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Joseph Stiglitz, Aaron Edlin, and J. Bradford DeLong

Print publication date: 2011

Print ISBN-13: 9780231143653

Published to Columbia Scholarship Online: November 2015

DOI: 10.7312/columbia/9780231143653.001.0001

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Should We Still Support Untrammeled International Capital Mobility? Or Are Capital Controls Less Evil Than We Once Believed?

Should We Still Support Untrammeled International Capital Mobility? Or Are Capital Controls Less Evil Than We Once Believed?

Chapter:
(p.62) Chapter 8 Should We Still Support Untrammeled International Capital Mobility? Or Are Capital Controls Less Evil Than We Once Believed?
Source:
The Economists' Voice
Author(s):

J. Bradford DeLong

Publisher:
Columbia University Press
DOI:10.7312/columbia/9780231143653.003.0008

This chapter considers capital flows and a growing controversy among economists. In the past, the author was a strong proponent of international capital mobility—the free flow of investment financing from one country to another. He and others like him believed in freeing up capital flows to encourage large-scale lending from the world's rich countries to the world's poor countries. Such lending, they hoped, might cut a generation off the time it otherwise would have taken developing countries' economies to catch up to the industrial structures and living standards of wealthier nations. Today, however, it is much harder for him to support untrammeled international capital mobility. He is no longer as sure that capital flows are efficient. Worse yet, even if capital flows are efficient, it seems increasingly likely that these flows could benefit rich people from poor countries at the expense of the countries themselves—including their poor.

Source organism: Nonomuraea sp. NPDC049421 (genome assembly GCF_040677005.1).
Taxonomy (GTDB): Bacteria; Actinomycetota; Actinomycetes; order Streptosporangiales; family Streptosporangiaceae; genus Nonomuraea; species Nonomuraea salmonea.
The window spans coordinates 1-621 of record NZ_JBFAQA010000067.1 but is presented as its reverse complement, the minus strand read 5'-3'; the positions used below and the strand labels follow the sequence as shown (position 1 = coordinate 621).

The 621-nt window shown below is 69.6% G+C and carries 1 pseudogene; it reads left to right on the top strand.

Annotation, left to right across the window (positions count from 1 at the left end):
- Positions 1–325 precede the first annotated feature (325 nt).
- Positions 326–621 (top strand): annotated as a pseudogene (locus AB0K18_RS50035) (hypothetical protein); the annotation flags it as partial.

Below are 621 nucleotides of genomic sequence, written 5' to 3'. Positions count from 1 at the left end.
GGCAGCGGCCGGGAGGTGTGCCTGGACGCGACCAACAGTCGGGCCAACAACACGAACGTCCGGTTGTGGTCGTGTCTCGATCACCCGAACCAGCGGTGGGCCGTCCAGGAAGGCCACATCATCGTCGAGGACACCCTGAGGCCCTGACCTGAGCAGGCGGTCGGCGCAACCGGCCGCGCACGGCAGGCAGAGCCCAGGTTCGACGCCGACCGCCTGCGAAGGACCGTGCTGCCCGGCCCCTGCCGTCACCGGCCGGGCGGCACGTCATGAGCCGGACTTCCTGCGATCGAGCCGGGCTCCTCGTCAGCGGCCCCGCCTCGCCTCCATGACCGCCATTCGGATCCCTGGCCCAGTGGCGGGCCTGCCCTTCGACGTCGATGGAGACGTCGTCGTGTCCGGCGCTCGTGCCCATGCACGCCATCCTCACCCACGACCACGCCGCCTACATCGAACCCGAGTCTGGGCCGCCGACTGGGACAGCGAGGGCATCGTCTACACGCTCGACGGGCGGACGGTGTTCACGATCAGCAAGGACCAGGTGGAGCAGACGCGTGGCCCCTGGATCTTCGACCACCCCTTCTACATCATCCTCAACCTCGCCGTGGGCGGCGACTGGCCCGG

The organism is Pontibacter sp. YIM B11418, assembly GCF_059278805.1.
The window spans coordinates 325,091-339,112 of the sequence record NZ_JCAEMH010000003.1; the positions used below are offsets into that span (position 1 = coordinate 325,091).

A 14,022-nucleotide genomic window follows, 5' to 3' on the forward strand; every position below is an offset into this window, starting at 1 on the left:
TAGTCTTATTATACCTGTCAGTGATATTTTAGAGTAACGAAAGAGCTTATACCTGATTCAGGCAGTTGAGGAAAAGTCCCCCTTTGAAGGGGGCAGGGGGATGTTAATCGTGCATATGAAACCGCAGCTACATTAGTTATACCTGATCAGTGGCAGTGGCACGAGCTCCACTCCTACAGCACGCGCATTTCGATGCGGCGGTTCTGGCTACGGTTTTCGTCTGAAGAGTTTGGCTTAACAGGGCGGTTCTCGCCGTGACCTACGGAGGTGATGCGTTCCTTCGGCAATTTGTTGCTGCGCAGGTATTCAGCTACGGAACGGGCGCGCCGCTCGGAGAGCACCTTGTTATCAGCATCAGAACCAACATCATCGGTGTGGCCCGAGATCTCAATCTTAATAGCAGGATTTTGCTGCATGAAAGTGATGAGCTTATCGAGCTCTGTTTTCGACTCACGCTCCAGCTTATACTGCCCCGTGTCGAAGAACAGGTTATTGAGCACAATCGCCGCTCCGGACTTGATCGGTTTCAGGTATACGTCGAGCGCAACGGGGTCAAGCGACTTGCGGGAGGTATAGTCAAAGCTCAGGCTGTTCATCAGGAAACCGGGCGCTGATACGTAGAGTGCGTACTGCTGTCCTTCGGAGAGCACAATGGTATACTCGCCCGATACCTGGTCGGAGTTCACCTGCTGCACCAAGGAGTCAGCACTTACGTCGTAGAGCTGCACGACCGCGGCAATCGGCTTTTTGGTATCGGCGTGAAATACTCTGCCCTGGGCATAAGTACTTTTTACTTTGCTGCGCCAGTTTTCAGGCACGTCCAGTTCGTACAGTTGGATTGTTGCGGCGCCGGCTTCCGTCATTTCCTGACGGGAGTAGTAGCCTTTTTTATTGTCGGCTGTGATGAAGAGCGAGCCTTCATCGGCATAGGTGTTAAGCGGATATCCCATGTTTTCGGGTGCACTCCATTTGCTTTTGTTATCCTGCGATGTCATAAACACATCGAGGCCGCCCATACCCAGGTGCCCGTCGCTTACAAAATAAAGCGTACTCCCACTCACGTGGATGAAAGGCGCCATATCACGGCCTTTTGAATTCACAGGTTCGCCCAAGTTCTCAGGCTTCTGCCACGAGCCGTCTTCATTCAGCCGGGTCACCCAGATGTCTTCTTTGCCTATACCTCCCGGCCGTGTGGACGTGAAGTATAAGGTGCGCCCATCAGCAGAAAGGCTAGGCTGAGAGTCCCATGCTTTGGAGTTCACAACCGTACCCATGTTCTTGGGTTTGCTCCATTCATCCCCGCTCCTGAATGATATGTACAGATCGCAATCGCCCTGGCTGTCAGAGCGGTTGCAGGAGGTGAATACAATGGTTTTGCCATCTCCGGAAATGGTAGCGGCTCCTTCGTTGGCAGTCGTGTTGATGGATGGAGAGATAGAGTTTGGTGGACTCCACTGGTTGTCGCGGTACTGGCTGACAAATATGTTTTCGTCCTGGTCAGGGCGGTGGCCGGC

Keywords:   capital flows, capital market liberalization, developing countries, international capital mobility

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